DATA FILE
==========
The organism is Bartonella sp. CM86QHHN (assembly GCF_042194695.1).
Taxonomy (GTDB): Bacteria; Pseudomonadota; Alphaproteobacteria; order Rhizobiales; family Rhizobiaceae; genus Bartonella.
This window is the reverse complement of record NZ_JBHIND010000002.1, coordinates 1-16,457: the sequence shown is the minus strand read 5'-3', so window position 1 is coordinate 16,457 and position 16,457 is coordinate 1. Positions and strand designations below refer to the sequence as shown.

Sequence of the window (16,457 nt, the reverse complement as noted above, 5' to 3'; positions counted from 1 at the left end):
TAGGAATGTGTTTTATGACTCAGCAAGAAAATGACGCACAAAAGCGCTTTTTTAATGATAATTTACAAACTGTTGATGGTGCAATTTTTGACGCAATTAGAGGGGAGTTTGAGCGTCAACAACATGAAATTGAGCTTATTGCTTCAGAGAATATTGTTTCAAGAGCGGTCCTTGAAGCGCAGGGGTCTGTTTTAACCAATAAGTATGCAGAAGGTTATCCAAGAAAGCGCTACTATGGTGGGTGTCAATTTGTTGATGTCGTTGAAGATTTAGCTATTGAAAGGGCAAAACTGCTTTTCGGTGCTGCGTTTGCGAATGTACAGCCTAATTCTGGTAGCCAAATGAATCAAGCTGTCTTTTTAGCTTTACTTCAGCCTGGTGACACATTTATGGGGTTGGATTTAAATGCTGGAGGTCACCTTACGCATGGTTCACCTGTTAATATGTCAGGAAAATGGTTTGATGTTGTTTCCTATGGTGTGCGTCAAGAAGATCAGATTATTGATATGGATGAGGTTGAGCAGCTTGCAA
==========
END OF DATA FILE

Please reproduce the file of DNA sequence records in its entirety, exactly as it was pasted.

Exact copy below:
The organism is Bartonella sp. CM86QHHN (assembly GCF_042194695.1).
Taxonomy (GTDB): Bacteria; Pseudomonadota; Alphaproteobacteria; order Rhizobiales; family Rhizobiaceae; genus Bartonella.
This window is the reverse complement of record NZ_JBHIND010000002.1, coordinates 1-16,457: the sequence shown is the minus strand read 5'-3', so window position 1 is coordinate 16,457 and position 16,457 is coordinate 1. Positions and strand designations below refer to the sequence as shown.

Sequence of the window (16,457 nt, the reverse complement as noted above, 5' to 3'; positions counted from 1 at the left end):
TAGGAATGTGTTTTATGACTCAGCAAGAAAATGACGCACAAAAGCGCTTTTTTAATGATAATTTACAAACTGTTGATGGTGCAATTTTTGACGCAATTAGAGGGGAGTTTGAGCGTCAACAACATGAAATTGAGCTTATTGCTTCAGAGAATATTGTTTCAAGAGCGGTCCTTGAAGCGCAGGGGTCTGTTTTAACCAATAAGTATGCAGAAGGTTATCCAAGAAAGCGCTACTATGGTGGGTGTCAATTTGTTGATGTCGTTGAAGATTTAGCTATTGAAAGGGCAAAACTGCTTTTCGGTGCTGCGTTTGCGAATGTACAGCCTAATTCTGGTAGCCAAATGAATCAAGCTGTCTTTTTAGCTTTACTTCAGCCTGGTGACACATTTATGGGGTTGGATTTAAATGCTGGAGGTCACCTTACGCATGGTTCACCTGTTAATATGTCAGGAAAATGGTTTGATGTTGTTTCCTATGGTGTGCGTCAAGAAGATCAGATTATTGATATGGATGAGGTTGAGCAGCTTGCAA